1. Roles of a Silent Partner
2. Creating a Silent Partnership
3. Liabilities of a Silent Partner
4. Benefits of Becoming a Silent Partner

What is a silent partner in a business? A silent partner is an individual who does not participate in day-to-day operations of the partnership business. His partnership is only by means of capital contribution, and he rarely participates in management meetings. A silent partner is often referred to as limited partner, since his liability is usually limited only to the extent of his investment in the partnership business.

Silent partners only provide financial assistance. Customers are often not aware of these partners' ties with the business.

Roles of a Silent Partner

Although silent partners can involve themselves as needed, they usually don't participate in managing the business. Their ownership is motivated by return on investment. Silent partners can prevent other partners from making any drastic changes in business structure. However, they are expected not to interfere in the business operations, while other partners work on earning profits and achieve business goals.

A silent partner can help business by giving advice when sought by other partners, providing leads from business contacts, and mediating a dispute between other partners. A silent partner plays a background role and cedes operational control of the business to general partners. Thus, he must have full confidence in the ability of general partners.

The role of a silent partner is outlined in the partnership agreement. Usually, a silent partner only provides capital in exchange for ownership, a share in profits, or both. The extent of decision making power of a silent partner depends on his ownership percentage or the rights negotiated in the partnership agreement.

As a silent partner, you should minimize your risk by keeping some sort of veto power over expenditure. You may also want to review financial reports on a regular basis. Although a silent partner does not have any additional responsibilities or an active involvement in the business, you may be requested to act as a mentor to guide other partners.

Creating a Silent Partnership

Like any other type of partnership, a silent partnership too should be done through an agreement in writing. Before forming a silent partnership, you must have the business registered either as a general partnership or as a limited liability partnership (LLP). All partners are responsible for ensuring that the business meets its financial obligations.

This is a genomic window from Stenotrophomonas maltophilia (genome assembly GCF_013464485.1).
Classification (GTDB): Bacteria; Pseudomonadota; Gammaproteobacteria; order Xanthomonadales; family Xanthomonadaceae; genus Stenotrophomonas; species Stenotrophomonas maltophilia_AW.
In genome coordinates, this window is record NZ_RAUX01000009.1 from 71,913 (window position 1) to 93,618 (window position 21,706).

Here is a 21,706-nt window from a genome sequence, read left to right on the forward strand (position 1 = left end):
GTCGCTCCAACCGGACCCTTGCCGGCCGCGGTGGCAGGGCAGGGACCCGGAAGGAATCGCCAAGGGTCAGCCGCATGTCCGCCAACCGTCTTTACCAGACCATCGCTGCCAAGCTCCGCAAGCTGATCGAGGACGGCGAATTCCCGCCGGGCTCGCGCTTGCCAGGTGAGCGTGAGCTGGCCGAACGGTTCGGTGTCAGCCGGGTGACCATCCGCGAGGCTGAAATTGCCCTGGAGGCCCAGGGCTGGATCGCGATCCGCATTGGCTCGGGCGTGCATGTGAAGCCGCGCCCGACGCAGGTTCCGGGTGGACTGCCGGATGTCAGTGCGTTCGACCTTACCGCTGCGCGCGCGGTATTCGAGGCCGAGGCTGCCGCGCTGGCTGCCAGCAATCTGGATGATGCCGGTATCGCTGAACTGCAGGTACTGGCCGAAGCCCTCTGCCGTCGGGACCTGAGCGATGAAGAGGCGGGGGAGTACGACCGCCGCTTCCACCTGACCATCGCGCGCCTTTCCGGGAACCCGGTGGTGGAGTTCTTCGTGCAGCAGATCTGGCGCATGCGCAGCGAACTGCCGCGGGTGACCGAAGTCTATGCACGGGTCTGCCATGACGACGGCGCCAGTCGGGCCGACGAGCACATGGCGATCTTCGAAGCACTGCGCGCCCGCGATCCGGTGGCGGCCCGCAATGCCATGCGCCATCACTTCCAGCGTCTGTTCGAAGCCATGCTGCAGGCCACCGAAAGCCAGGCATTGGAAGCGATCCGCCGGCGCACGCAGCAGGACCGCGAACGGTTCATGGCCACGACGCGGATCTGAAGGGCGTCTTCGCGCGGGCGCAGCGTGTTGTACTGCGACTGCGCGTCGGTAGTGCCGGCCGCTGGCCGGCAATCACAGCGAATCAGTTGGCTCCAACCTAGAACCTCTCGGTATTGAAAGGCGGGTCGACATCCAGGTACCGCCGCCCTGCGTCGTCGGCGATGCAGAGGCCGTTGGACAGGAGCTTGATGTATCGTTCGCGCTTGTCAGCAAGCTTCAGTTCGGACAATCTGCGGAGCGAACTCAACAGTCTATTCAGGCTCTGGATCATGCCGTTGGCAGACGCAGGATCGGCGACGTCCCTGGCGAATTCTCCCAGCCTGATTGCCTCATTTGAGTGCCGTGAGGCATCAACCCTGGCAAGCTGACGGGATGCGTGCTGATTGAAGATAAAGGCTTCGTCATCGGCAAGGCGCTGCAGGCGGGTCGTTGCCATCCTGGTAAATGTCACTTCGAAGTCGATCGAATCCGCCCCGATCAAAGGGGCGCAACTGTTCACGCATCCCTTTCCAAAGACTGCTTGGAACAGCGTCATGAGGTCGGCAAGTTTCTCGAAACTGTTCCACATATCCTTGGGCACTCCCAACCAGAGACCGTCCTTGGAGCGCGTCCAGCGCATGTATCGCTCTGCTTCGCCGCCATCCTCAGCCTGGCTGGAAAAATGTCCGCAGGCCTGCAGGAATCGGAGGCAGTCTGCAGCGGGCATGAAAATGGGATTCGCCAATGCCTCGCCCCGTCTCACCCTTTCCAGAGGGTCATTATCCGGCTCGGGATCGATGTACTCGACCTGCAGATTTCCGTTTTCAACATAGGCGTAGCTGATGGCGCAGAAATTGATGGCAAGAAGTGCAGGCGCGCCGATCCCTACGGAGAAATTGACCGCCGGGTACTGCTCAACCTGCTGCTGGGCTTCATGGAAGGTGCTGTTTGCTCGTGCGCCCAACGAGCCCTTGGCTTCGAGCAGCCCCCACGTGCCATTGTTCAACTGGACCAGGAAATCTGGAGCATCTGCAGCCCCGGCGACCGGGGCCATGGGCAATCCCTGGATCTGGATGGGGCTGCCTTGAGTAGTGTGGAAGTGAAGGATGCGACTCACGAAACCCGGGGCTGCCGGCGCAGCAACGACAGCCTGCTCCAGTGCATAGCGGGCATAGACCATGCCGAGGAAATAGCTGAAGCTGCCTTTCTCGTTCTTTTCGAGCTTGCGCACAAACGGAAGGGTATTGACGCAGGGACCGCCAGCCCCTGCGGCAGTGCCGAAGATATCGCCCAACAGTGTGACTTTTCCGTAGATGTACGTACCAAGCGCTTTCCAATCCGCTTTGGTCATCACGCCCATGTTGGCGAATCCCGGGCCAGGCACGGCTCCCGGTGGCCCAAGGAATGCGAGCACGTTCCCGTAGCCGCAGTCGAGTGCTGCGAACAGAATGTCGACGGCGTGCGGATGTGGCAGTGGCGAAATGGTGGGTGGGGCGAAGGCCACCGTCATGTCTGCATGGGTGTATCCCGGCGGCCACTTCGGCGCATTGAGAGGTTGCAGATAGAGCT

You must then create a partnership agreement and specify the parties that are going to act as general partners and those that are going to remain silent. You should outline financial and operational functions to be performed by general partners and financial obligations to be assumed by silent partners. The agreement should also include each partner's percentage in the business profits.

General partners in a silent partnership usually have unlimited liability, while the liability of silent partners is limited.

Liabilities of a Silent Partner

  • The liability of a silent partner is limited to the extent of his invested capital and the amount of liability assumed in the partnership agreement.
  • A silent partner is legally responsible for business losses. Even if he does not participate in business operations, he is still obligated to bear the losses.
  • In case of a limited liability partnership, silent partners are responsible for business losses only to the extent of their stake percentage in the investment. For example, if a silent partner has 20 percent stake in a business, he would only be responsible for 20 percent of losses.
  • Since the liability of silent partners is limited, their personal assets remain safe even in the event of bankruptcy and financial difficulties.

Benefits of Becoming a Silent Partner

Becoming a silent partner offers the following major benefits:

  • Passive Income: As a silent partner, you get to share the profits of the business without having to participate in its operations. The actual amount of income depends upon the performance of the business and your profit-sharing arrangement in the partnership.
  • Less Responsibility: New businesses usually require a lot of hard work. Active partners must put in long hours to make the business successful. They often have to handle tough situations like hiring and firing of workers. However, as a silent partner, you need not involve yourself in the day-to-day operations of the business. Your investment is thus free from stress and hassles.
  • Easier Investments: Being a silent partner does not require you to have any experience or knowledge of the business you are investing in. Since you have very little involvement in the business operations, you can even invest in an industry you do not fully understand.

If you need help with questions like “what is a silent partner in a business?” you can post your legal need on UpCounsel's marketplace. UpCounsel accepts only the top 5 percent of lawyers to its site. Lawyers on UpCounsel come from law schools such as Harvard Law and Yale Law and average 14 years of legal experience, including work with or on behalf of companies like Google, Menlo Ventures, and Airbnb.